Wind festival set for Saturday

CNJ staff photo: Kevin Wilson The following trophies for the Downtown Wind Festival’s Pedal ARTitude Rally are on display at the Clovis MainStreet office. MainStreet Executive Director Robyne Baubien said the aim was to make the trophies tacky, “and I think we’ve excelled.”

Kevin Wilson

The joke goes, John Muir said, that wind helped establish Clovis because settlers came in covered wagons, stopped at the future site of Greene Acres Park and said, “We’ll just stop here until the wind dies down.”

The joke, and Saturday’s Downtown Wind Festival, could be argued to have a similar premise — not really sensible, but an entertaining notion.

The inaugural festival is scheduled to begin 4 p.m. Saturday in downtown Clovis, with crafts, entertainment and the Pedal ARTitude Rally — a bike race with an arbitrary scoring system and set of rules centered on being fun and ridiculous.

“It’s our first year for the event,” said Robyne Beaubien, executive director of Clovis MainStreet and organizer of the festival. “We have modest goals.”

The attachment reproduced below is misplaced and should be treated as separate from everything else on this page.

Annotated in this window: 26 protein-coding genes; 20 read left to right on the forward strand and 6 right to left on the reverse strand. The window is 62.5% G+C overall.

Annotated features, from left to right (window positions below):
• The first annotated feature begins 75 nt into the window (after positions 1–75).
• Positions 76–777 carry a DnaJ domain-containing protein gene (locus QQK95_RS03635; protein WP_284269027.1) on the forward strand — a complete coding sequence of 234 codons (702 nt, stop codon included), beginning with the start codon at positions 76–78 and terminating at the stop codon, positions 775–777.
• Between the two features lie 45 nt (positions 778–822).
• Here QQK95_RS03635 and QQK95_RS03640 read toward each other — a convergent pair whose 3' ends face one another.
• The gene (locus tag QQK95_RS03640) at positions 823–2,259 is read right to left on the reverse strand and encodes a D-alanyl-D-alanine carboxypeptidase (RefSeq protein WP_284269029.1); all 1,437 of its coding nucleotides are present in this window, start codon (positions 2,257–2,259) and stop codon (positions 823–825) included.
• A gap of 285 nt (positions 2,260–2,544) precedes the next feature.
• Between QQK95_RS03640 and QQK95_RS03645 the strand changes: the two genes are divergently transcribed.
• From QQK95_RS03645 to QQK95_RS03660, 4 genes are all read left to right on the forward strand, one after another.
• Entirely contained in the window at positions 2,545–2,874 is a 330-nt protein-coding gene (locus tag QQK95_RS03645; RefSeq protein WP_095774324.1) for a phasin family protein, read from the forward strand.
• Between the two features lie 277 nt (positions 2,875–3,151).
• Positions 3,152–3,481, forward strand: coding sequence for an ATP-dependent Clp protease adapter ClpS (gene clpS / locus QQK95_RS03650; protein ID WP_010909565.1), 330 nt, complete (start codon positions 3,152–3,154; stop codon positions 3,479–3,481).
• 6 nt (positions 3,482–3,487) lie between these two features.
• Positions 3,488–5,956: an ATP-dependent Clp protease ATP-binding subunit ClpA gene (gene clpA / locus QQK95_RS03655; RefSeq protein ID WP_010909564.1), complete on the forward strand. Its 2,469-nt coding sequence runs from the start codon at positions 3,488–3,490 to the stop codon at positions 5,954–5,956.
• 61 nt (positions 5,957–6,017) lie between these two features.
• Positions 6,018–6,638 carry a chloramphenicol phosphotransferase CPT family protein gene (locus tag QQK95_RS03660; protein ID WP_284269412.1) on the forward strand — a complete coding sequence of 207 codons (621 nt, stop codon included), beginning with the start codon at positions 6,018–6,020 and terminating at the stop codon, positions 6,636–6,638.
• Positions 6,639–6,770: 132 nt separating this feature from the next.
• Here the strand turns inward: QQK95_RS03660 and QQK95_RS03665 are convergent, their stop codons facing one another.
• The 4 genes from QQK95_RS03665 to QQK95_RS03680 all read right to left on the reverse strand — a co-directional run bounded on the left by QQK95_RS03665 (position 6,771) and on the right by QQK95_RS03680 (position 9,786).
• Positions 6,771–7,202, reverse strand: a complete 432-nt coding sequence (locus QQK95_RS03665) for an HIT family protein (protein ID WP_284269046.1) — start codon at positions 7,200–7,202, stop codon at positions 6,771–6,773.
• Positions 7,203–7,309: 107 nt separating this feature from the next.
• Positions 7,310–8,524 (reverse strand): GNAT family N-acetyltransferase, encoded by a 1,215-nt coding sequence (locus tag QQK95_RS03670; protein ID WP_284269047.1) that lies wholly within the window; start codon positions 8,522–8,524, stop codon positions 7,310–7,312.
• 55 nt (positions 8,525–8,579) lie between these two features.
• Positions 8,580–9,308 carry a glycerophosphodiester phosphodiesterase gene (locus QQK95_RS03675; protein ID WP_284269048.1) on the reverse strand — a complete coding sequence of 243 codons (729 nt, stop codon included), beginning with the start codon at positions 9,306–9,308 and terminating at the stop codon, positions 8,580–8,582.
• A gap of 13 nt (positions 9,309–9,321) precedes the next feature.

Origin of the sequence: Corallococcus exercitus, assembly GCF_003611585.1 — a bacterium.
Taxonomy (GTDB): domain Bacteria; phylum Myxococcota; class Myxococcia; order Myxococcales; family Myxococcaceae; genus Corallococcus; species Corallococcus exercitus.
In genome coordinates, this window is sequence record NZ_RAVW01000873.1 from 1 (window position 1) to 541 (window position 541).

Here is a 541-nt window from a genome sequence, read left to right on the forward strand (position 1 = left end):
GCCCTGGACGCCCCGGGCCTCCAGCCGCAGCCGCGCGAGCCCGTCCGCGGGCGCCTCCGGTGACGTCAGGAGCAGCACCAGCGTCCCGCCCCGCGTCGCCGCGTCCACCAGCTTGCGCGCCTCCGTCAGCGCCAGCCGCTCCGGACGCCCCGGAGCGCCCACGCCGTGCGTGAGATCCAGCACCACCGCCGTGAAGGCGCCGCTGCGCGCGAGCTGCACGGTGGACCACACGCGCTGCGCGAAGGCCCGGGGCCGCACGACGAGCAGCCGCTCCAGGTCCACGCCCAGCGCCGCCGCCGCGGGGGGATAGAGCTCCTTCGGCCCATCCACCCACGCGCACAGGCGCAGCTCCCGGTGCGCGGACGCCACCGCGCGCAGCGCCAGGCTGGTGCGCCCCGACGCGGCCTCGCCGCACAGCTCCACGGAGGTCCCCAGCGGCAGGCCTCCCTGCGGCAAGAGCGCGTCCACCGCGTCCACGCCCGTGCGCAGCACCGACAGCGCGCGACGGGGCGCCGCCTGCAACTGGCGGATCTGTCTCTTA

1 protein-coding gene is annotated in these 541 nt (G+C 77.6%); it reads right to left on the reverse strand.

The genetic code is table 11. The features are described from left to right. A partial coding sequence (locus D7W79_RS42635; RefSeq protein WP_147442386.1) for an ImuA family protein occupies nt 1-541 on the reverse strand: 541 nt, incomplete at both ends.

Details of the festival, and rally rules, are available at clovismainstreet.org.

The event follows another wind-centered event — the Cannon Kite Karnival, which runs from 10 a.m. to 4 p.m. at Doc Stewart Park. The Karnival, in its seventh year, is expected to bring about 1,000 people, Cannon Air Force Base Community Center officials said.

The event — free and open to the public — will include games, food, kite-flying demonstrations and a limited supply of free kites for children.

Once the Kite Karnival ends, the hope is that many of those residents come down to the Wind Festival, where kids can be entertained by Bebop the Clown and make crafts, and the crowd can be entertained by the rally.

Beaubien said there were “six or seven” entries as of Wednesday afternoon, but they’ll take entries up to the start of the festival.

Rally vehicles can be as simple as a decorated bike but can consist of as many as four connected bicycles. Rules dictate that competitors must go down Main Street starting at Sixth Street, approach a podium with a sock monkey puppet to say why they love Clovis, turn at Fourth Street and throw water balloons at a target.

At stake are trophies, which will be arbitrarily awarded. Muir, the festival’s committee chairman, said that was fitting because “the points are arbitrarily given” and there’s no rule that says the highest scorer has to win.

The trophies are wooden, with bicycle parts affixed and labeled with a 1980s label maker.

“We told everybody they were going to be tacky,” Beaubien said, “and I think that we’ve excelled.”